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On World AIDS Day, New Mexico activists say more money is needed for prevention; ND farmers still navigate corporate land-ownership policy maze; Unpaid caregivers in ME receive limited financial grants.

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Secretary of State Antony Blinken urges Israel to protect civilians amid Gaza truce talks, New York Rep. George Santos defends himself as his expected expulsion looms and CDC director warns about respiratory illness as flu season begins.

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Congress has iced the Farm Bill, but farmer advocates argue some portions are urgent, the Hoosier State is reaping big rewards from wind and solar, and opponents react to a road through Alaska's Brooks Range, long a dream destination for hunters and anglers.

Hearing Wednesday in Congress on Bills to Protect CA Public Lands

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Tuesday, July 9, 2019   

SACRAMENTO, Calif. — Leaders from California's conservation and outdoor-recreation communities will testify in Washington, D.C., Wednesday in favor of a trio of public-lands bills that would protect more than a million acres in the Golden State.

The Central Coast Heritage Protection Act would designate as wilderness 245,000 acres in the Los Padres National Forest and the Carrizo Plain National Monument.

Graciela Cabello, director of community engagement with the group Los Padres ForestWatch, said the area needs to be protected from commercial interests.

"Wilderness is actually the strongest protection available for federal land, so that would limit any sort of development,” Cabello said. “Definitely commercial logging would not be allowed, and also essentially prohibit oil drilling and fracking."

Cabello is one of several leaders who will testify before a subcommittee of the House Natural Resources Committee.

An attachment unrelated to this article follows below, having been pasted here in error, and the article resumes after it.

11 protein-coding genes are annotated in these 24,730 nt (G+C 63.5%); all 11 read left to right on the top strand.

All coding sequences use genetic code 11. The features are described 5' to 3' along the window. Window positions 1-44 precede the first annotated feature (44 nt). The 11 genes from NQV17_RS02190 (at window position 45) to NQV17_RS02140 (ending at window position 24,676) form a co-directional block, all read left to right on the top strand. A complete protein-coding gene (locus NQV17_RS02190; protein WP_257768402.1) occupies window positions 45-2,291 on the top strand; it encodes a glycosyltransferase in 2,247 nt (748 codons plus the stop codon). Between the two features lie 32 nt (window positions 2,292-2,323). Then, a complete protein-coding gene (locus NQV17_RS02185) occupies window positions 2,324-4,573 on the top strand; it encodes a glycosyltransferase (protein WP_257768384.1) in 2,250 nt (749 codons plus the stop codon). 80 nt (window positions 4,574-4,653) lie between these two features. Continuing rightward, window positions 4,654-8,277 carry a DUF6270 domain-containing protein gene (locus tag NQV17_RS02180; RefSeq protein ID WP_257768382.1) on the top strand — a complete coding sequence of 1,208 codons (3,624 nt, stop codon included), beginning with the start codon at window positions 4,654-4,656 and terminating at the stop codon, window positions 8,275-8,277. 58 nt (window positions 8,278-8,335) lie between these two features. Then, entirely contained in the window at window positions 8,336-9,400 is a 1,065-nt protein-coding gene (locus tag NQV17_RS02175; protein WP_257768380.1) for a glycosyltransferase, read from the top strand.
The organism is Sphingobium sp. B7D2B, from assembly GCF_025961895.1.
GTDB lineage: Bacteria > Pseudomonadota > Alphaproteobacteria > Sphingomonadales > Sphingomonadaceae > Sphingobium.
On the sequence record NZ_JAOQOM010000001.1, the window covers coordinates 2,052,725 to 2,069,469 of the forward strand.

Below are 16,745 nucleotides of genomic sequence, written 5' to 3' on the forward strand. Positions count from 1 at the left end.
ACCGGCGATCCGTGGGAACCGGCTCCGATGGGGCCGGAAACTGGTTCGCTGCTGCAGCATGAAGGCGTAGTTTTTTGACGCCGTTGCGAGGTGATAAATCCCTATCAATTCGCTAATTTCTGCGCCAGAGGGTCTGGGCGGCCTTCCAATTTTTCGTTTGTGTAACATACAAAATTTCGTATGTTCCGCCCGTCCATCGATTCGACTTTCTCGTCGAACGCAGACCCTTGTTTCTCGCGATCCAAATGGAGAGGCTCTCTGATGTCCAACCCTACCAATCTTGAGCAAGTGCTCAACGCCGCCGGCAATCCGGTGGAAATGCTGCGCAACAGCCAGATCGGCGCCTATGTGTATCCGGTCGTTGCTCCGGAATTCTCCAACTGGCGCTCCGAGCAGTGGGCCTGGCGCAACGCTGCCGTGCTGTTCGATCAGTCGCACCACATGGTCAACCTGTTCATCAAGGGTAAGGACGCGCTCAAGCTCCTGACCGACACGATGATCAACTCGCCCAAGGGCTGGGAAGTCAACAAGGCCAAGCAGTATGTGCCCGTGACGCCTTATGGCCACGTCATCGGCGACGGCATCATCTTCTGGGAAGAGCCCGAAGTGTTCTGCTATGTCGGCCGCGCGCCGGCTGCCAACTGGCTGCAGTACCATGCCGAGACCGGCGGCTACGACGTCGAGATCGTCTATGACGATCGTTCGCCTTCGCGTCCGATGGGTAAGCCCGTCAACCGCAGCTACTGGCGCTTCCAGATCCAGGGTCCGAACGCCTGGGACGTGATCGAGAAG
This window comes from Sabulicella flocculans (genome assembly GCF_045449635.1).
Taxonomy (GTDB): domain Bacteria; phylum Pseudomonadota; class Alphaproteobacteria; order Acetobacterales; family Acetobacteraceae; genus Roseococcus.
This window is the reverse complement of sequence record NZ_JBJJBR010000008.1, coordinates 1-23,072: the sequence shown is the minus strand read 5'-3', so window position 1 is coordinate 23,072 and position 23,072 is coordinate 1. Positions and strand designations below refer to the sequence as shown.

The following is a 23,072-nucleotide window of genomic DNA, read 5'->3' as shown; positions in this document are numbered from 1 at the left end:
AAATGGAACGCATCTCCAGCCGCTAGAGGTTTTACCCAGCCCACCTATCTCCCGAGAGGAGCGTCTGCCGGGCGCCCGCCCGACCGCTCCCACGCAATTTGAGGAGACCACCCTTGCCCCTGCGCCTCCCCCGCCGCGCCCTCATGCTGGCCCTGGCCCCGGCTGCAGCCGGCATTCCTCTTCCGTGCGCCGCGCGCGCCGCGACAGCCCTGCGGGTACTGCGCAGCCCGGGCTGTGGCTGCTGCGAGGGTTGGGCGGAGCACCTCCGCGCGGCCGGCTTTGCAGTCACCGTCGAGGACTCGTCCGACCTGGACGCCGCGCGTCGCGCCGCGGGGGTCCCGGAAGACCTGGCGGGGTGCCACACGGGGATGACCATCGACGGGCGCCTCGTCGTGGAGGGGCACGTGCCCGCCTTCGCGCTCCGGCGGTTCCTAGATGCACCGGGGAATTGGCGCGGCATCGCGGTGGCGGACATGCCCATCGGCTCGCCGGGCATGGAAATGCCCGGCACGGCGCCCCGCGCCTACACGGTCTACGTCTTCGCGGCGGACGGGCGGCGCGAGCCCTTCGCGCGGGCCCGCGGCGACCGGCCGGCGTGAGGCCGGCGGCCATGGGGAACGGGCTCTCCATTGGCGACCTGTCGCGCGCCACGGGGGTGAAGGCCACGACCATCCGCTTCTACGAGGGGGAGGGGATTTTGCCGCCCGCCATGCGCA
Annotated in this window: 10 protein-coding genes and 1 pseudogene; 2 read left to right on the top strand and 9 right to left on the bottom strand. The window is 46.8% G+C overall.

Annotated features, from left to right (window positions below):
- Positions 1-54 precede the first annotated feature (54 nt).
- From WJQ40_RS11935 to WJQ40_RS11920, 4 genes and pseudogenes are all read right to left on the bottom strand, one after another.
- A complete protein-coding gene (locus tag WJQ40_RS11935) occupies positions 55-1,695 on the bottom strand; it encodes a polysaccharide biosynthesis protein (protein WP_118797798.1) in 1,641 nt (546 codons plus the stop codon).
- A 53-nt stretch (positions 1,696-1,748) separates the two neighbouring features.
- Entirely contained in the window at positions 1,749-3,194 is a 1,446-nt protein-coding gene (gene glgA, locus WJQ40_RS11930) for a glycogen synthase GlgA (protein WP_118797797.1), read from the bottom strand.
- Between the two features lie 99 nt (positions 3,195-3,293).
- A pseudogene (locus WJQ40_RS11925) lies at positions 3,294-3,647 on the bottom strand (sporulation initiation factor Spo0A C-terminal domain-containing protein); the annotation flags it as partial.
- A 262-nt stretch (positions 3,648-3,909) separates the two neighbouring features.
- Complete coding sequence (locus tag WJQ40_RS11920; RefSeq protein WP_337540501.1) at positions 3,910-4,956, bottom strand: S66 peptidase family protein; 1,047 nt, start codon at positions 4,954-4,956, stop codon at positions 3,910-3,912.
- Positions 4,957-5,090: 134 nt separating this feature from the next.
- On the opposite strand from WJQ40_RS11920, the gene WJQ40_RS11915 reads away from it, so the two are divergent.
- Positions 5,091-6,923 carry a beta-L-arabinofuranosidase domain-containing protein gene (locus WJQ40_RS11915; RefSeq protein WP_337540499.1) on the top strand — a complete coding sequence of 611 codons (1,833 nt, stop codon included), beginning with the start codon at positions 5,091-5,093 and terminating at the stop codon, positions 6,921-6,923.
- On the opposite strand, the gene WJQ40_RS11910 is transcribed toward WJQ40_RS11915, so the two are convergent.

Two other bills protect lands in the San Gabriel Mountains, and in Trinity County in Northern California. Opponents of the bills say the lands have adequate protections and should be managed with an eye to increasing domestic energy production.

A second bill, the Northwest California Wilderness, Recreation and Working Forests Act, would establish a 730,000 acre South Fork Trinity-Mad River Special Restoration Area, and designate 262,000 acres of wilderness, and 379 miles of Wild and Scenic rivers.

Kent Collard, who runs a children's camp on a mountain ranch west of Redding, said the bill was written with a lot of feedback from local interests.

"Some areas that people had specific and legitimate concerns were removed from the bill,” Collard said. “It does lock up some timber. But the areas that are proposed are roadless areas and, really, no timber harvesting has been happening in those for the last 25 years."

David Diaz, executive director of the group Active San Gabriel Valley, said the San Gabriel Mountains Foothills and Rivers Protection Act would fund needed improvements.

"Right now there's trash, graffiti, safety hazards and very few visitor facilities,” Diaz said. “So those conditions increase fire danger, decrease water quality and really, threaten the diverse ecology."

The bill also would add more than 30,000 acres to the Yerba Buena, San Gabriel and Sheep Mountain wilderness areas of Southern California.

Support for this reporting was provided by The Pew Charitable Trusts.



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